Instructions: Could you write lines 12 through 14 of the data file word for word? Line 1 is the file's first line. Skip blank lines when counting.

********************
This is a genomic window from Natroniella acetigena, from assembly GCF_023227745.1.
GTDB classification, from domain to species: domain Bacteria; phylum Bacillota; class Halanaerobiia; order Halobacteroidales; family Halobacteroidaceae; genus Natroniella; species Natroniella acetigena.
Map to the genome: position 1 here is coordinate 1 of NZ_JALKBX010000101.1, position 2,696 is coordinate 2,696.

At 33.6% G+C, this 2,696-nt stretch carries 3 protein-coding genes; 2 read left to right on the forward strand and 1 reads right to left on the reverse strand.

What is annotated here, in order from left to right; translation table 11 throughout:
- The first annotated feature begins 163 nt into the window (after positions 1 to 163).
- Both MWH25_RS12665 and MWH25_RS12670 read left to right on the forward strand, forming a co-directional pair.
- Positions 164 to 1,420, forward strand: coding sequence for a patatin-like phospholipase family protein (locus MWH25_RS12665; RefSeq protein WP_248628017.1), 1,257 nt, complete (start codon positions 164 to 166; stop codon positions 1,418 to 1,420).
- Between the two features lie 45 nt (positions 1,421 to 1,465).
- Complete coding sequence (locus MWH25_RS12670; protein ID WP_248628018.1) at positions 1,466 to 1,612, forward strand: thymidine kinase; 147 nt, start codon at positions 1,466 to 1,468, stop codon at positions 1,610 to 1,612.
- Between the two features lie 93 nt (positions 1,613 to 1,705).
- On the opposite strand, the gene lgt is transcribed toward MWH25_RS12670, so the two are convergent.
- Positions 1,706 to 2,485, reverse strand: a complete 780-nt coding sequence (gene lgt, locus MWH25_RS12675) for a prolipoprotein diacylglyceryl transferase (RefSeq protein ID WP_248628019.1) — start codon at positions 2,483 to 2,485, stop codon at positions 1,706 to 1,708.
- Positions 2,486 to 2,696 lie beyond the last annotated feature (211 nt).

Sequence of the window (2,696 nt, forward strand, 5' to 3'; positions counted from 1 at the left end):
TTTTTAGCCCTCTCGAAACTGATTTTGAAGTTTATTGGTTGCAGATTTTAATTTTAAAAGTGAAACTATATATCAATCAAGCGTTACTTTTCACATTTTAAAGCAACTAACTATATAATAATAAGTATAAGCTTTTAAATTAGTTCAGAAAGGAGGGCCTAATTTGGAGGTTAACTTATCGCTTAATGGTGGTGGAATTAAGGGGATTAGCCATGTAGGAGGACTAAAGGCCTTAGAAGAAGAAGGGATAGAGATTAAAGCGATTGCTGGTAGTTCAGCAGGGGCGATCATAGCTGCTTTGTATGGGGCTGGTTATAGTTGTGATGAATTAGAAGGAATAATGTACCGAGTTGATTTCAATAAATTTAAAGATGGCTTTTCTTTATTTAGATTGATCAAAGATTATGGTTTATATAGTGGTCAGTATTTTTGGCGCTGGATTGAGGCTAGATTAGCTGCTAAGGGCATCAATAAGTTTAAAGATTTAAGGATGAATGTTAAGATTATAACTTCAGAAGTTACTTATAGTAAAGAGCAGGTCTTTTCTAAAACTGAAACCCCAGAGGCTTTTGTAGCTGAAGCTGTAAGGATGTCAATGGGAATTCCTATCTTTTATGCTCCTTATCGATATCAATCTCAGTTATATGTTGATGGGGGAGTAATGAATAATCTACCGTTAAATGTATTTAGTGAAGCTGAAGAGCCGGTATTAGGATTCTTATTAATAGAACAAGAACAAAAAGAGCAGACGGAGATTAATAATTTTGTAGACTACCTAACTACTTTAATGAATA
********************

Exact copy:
- On the opposite strand, the gene lgt is transcribed toward MWH25_RS12670, so the two are convergent.
- Positions 1,706 to 2,485, reverse strand: a complete 780-nt coding sequence (gene lgt, locus MWH25_RS12675) for a prolipoprotein diacylglyceryl transferase (RefSeq protein ID WP_248628019.1) — start codon at positions 2,483 to 2,485, stop codon at positions 1,706 to 1,708.
- Positions 2,486 to 2,696 lie beyond the last annotated feature (211 nt).